Drawing on the strength of the Lord
But to live this way, we will need to draw on the strength of the Lord (v. 5). The highways that lead to eternal Zion can be difficult to travel. Temptations and trials arise; we experience hardships and opposition; and it can be difficult to keep the vision of our destination in mind.

Indeed, our journey in life can often feel more like a Vale of Tears than Happy Valley (v. 6). But, knowing that we’re on a journey to eternal glory, that we have devoted ourselves to serve the living God, and that we journey every moment in the strength of His Word and Spirit, we turn our trials to rejoicing and our setbacks to renewal, using our time to “go from strength to strength” (v. 7) as we prepare to appear before the Lord at the end of our lives (cf. 2 Pet. 3.11-14).

So we hang our lives on prayer (v. 8) and shield ourselves under the Word of the Lord (v. 9; cf. Ps. 12), as we strain to improve our vision of and progress towards the heavenly courts of the Lord (v. 10). Set it as a priority of your conscience to seek and be guided by the vision of Jesus, and all other priorities and values will click on all cylinders for a strong soul.

Every day we walk according to the good and upright Law of the Lord (v. 11; cf. Rom. 7.12), in the light of Christ’s resurrection and the promise of blessing He holds out to us (vv. 11, 12). Such a framework or template for living each day fills our lives with anticipation, rejoicing, strength, and hope – a hope which can become visible and infectious to those around us (1 Pet. 3.15).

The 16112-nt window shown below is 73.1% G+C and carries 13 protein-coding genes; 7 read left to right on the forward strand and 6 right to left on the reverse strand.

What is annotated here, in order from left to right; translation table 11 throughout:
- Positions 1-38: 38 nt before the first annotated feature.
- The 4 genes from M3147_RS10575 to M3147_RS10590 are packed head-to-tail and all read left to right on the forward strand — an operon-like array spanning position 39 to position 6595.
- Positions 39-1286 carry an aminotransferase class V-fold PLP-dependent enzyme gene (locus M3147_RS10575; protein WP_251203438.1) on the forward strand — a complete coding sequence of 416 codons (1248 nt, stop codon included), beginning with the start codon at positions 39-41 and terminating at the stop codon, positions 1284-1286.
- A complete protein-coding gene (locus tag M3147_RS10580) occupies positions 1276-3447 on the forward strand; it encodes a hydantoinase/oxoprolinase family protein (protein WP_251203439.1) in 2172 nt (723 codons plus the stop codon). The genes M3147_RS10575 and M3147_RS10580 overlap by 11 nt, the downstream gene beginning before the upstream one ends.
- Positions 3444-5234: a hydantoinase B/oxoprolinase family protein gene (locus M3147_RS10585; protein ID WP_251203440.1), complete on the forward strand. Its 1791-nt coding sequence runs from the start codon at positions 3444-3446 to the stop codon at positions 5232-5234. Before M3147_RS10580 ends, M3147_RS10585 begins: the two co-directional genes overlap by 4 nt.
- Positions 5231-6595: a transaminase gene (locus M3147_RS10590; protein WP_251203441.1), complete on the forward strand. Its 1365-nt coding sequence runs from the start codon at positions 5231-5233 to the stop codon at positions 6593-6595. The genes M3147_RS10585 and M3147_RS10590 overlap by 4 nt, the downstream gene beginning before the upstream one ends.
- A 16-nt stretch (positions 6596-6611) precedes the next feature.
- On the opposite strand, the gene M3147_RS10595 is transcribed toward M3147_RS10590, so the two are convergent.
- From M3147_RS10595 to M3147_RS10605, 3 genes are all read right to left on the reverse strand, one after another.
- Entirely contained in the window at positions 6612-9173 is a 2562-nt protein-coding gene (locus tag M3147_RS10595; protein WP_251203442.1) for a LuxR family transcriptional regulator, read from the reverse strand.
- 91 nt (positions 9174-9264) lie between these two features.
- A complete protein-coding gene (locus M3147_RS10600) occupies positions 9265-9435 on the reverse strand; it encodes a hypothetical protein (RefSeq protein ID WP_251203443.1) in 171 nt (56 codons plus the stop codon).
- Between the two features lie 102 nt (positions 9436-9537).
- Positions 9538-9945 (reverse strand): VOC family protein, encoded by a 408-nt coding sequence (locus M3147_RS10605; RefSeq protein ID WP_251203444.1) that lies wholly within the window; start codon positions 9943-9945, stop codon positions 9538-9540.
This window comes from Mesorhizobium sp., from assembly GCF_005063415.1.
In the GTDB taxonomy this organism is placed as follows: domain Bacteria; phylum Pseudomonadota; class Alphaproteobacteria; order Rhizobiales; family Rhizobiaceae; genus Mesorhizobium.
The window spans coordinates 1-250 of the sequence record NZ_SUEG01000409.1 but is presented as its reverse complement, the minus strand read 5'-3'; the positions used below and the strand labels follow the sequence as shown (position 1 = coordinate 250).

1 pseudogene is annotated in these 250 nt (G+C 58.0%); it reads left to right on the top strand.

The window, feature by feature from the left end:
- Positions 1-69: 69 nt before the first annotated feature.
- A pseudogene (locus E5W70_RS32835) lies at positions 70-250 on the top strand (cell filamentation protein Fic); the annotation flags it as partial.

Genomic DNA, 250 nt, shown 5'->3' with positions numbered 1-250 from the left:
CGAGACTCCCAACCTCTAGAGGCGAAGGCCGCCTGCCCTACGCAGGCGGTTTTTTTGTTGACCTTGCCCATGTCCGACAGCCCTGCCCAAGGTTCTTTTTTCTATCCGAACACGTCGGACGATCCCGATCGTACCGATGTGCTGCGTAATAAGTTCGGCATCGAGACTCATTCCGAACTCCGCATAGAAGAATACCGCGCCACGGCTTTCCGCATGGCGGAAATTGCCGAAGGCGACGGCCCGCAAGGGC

Seeing our lives this way, as pilgrims on a journey to eternal glory and bliss, can help us in making the most of the time of our lives, as we invest each moment for the glory of God and His Kingdom. As we purify our consciences from every material burden, doubt, or fear, taking up the values and priorities of Christ and His Kingdom, we may expect to travel this life in the wisdom and righteousness of the Lord, knowing His peace and joy in every situation.

For reflection
1.  Do you find that the idea of life as a journey describes your own walk with the Lord? Explain.

2.  Why should we expect this journey to take us through a valley of tears? How can we prepare ourselves – mind, heart, and conscience – for such daily cross-bearing?

3.  The end of our journey is the joy that was set down before our Lord Jesus (Heb. 12.1, 2). How would you describe that joy to one just beginning this journey? How do you experience this joy each day?

Next steps – Conversation: As you think of your life as a journey toward eternal glory, what would be some of the highlights of your journey thus far? Bring these before the Lord with thanksgiving.

T. M. Moore

Paul guides us through the ongoing struggle of growing in the knowledge of Jesus Christ. Our book, The Know Him, unpacks the apostle’s teaching to help you make daily progress in the Lord. Learn more and order your free copy by clicking here. If you’re not sure what it means to enter and seek the Kingdom of God, order a free copy of our book, The Kingdom Turn, by clicking here.

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Except as indicated, Scripture taken from the New King James Version. © Copyright 1982 by Thomas Nelson, Inc. Used by permission. All rights reserved.

T.M. Moore

T. M. Moore is principal of The Fellowship of Ailbe, a spiritual fellowship in the Celtic Christian tradition. He and his wife, Susie, make their home in the Champlain Valley of Vermont.